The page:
In one of the first big swells on the north shore of Hawaii in January 1968, the cream of the world’s surfers gather to size each other up at Haleiwa.
The middle of the film is all set in Hawaii, most of it following a hot new Australian surfer, Peter Drouyn, as he makes his Hawaiian debut. Drouyn, born in 1949, had won the Queensland championship at 15, in 1965. That same year he won the NSW junior championship as well, even after he was badly assaulted by some surfers at Manly, the night before the contest. This footage is from late 1967-early 1968, shortly after his 18th birthday. In 1970, he was ranked number one surfer in the world.
The scenes are shot at Haleiwa, on the north shore of Oahu, and they give a good impression of how competitive surfing had become. This was before the establishment of a surfing pro tour, so this is more like a free-for-all, in which almost every gun surfer in the world tries to establish a place in the pecking order. Many of these names are now legendary: Joey Cabell, Mike Doyle, Ben Aipa, Nat Young.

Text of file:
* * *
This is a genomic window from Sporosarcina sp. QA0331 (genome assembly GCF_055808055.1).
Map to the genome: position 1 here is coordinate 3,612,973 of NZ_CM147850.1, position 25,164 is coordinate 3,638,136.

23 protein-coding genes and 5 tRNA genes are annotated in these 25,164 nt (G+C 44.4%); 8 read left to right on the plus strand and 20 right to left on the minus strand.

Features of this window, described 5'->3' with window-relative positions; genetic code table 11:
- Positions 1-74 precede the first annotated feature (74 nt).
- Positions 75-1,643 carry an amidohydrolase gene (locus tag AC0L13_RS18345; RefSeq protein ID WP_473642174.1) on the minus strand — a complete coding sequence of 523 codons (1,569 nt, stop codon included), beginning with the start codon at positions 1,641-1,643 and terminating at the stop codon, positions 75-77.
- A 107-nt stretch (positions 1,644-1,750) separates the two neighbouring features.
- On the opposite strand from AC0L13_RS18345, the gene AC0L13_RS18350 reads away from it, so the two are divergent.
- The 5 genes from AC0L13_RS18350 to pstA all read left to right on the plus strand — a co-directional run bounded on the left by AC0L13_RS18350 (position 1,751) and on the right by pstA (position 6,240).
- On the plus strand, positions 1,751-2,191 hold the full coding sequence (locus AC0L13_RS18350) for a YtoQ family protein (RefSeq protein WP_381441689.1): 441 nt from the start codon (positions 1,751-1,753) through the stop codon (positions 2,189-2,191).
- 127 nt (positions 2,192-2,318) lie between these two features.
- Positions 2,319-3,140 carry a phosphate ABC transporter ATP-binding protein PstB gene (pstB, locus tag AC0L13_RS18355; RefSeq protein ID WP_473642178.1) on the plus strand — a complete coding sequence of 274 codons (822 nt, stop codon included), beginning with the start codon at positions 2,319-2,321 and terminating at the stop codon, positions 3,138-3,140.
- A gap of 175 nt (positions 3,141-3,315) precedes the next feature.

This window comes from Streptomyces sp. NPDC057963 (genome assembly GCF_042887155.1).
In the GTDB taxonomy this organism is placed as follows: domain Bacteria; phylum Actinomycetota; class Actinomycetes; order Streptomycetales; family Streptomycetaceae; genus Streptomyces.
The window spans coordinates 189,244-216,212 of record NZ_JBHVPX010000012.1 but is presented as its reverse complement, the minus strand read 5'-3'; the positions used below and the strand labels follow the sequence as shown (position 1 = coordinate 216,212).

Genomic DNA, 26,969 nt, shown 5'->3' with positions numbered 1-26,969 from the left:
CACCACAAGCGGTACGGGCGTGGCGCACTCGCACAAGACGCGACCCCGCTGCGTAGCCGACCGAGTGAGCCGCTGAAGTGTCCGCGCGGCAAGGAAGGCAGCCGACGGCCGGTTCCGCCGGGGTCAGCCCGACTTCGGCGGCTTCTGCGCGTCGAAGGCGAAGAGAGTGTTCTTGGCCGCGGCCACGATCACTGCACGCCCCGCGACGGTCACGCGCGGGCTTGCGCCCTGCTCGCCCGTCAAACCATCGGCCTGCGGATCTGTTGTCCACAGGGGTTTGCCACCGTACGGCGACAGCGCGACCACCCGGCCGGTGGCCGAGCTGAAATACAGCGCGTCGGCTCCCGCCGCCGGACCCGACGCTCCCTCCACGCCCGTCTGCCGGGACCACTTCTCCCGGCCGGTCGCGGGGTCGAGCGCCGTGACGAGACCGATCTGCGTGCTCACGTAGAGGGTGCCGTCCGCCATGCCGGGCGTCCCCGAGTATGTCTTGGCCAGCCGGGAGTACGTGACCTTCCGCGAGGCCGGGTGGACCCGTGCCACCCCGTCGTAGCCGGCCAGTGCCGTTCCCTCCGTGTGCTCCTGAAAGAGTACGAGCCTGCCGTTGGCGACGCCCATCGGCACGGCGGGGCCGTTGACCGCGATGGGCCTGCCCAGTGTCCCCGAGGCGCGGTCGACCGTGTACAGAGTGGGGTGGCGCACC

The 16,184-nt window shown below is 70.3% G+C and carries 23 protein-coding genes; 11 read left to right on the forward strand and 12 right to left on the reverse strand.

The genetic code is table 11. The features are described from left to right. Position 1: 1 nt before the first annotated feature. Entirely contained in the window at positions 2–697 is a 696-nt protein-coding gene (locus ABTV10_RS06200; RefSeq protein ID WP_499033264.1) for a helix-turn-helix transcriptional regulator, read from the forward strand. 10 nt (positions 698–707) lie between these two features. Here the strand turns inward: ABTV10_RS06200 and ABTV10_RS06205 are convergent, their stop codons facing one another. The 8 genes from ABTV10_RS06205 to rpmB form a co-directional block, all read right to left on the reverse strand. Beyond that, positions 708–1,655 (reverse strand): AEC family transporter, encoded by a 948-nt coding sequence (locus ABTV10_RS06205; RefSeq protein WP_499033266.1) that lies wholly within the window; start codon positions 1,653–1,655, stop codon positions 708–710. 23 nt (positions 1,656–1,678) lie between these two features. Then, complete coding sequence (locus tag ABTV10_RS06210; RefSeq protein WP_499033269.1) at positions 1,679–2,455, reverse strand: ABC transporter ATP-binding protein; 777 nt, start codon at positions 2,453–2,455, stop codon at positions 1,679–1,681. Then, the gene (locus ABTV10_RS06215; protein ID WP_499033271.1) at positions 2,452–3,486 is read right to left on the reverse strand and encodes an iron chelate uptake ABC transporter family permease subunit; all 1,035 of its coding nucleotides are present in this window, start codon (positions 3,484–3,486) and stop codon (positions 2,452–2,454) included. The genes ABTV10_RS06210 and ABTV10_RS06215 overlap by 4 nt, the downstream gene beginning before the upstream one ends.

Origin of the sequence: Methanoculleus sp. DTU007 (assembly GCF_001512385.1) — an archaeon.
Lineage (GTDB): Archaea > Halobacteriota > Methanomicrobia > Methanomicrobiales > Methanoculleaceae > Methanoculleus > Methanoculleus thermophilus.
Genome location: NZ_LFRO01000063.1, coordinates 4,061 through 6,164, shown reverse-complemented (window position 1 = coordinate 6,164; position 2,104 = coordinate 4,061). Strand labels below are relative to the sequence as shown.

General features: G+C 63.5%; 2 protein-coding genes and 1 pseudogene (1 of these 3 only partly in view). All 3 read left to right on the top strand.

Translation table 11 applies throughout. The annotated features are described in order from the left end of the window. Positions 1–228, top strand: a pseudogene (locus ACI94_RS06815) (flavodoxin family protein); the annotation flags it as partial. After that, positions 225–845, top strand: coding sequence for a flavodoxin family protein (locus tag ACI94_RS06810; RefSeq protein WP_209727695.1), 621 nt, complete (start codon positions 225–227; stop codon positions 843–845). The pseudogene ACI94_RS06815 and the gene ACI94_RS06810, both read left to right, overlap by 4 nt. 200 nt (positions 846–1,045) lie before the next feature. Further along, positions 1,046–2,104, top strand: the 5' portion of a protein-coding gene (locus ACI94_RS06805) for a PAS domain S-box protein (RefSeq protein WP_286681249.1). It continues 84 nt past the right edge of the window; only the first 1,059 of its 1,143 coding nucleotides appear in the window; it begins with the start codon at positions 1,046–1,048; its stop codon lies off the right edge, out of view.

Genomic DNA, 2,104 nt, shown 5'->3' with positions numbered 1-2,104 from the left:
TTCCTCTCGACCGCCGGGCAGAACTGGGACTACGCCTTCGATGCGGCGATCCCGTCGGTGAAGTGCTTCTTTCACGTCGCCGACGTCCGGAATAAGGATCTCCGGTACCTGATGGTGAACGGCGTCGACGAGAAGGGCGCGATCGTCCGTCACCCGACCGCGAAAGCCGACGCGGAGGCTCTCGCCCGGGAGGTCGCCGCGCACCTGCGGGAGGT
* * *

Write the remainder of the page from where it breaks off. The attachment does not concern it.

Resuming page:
What no one knew at the time was that Peter Drouyn was living a troubled life. In an article in 2011 in The Sydney Morning Herald, he described how he had suffered from panic attacks from the age of 12, confused by the persistent feeling that he was ‘supposed to be female’. He told reporter Frank Robson that from the age of 13, he identified surfing as the only way that he could escape his gender torment. He set himself a series of goals that he had to achieve, in order to stop feeling scared. Riding huge waves in Hawaii was one of those challenges. Another was to become world champion, which he did not achieve, although he came close in 1970, at Bells Beach in Victoria. Drouyn now lives as a woman on the Gold Coast.